LAS VEGAS Researchers at the University of Connecticut may have found a substitute for aspirin in preventing heart attacks, according to a new study in the form of a compound in red wine.
Red wine’s cardiovascular benefits have been known for a long time, but the researchers found that when inducing heart attacks in animals, administering a molecule known as resveratrol significantly reduced damage to the heart’s muscles, and the animals survived.
“Resveratrol likely fulfills the definition of a pharmacological preconditioning compound and gives hope for the therapeutic promise of alternative medicine,” University of Connecticut School of Medicine researcher Dipak Das said in a statement.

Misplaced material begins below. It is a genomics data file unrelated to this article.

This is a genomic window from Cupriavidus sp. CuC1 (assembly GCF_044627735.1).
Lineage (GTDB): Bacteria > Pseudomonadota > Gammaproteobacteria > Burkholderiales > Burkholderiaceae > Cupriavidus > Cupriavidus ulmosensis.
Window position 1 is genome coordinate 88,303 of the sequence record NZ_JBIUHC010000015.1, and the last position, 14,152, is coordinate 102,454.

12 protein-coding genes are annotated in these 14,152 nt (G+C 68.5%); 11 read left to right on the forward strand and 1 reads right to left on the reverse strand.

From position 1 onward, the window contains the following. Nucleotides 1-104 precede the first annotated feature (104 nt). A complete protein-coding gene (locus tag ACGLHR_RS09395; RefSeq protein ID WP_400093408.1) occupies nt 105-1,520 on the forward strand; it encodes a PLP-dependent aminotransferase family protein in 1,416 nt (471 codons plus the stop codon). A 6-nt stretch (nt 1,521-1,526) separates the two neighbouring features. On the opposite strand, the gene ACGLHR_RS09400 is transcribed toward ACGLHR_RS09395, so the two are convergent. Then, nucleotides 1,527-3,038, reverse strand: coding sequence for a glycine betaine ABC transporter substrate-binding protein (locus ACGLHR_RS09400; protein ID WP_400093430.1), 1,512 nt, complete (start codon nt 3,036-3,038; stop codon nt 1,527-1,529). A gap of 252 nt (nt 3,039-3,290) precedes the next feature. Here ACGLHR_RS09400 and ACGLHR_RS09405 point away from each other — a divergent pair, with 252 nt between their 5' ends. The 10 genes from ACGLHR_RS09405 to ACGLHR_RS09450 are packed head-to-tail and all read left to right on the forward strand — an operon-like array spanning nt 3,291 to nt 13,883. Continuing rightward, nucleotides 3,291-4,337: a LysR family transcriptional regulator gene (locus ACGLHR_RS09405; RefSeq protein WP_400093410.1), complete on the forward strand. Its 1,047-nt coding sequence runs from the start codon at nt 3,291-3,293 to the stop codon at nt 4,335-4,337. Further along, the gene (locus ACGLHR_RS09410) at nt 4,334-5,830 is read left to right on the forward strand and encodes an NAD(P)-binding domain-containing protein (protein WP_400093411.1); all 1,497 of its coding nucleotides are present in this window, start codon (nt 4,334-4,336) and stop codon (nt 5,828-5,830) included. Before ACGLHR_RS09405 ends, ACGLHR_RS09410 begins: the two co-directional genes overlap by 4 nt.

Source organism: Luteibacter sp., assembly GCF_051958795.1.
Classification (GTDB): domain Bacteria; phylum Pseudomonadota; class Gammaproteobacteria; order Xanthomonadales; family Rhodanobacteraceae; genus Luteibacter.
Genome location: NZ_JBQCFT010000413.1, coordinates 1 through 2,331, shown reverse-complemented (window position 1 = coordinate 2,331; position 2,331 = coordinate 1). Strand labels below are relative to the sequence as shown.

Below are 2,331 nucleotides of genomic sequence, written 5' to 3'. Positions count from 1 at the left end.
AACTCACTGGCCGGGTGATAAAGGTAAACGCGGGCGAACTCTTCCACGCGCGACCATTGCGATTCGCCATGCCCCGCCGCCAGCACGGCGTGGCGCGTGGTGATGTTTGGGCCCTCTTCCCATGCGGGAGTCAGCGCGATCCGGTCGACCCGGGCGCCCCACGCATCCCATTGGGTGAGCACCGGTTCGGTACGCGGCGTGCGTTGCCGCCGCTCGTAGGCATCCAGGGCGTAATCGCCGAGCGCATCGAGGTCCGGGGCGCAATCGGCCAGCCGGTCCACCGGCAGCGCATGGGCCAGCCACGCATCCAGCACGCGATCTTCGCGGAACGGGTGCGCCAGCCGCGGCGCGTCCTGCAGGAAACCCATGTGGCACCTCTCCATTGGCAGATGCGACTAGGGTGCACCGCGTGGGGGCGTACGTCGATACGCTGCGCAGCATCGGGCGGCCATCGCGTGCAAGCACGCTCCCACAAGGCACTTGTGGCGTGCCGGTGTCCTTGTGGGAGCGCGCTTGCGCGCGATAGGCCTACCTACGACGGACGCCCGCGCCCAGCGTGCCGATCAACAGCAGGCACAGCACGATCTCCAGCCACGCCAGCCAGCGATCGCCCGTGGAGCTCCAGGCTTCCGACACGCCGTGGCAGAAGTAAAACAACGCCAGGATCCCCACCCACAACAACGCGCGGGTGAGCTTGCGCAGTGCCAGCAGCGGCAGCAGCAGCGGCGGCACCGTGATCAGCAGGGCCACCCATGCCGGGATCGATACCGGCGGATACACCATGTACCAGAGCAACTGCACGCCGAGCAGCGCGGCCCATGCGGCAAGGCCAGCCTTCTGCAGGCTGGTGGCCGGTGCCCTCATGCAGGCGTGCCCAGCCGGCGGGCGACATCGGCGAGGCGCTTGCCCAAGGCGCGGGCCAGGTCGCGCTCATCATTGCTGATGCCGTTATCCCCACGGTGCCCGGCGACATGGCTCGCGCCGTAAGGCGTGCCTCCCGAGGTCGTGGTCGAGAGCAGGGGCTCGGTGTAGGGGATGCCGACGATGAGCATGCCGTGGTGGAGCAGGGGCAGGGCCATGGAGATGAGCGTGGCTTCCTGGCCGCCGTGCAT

Das found that while doses of 175 to 350 mg of resveratrol reduced damage to the heart, doses 10 times greater increased the area of damage. Meanwhile, the branded resveratrol pill Longevinex, made by Resveratrol Partners of Las Vegas, was found to afford the same level of protection at 100 mg. Still, the Web site for Longevinex says the Food and Drug Administration has not evaluated the pill’s health benefits.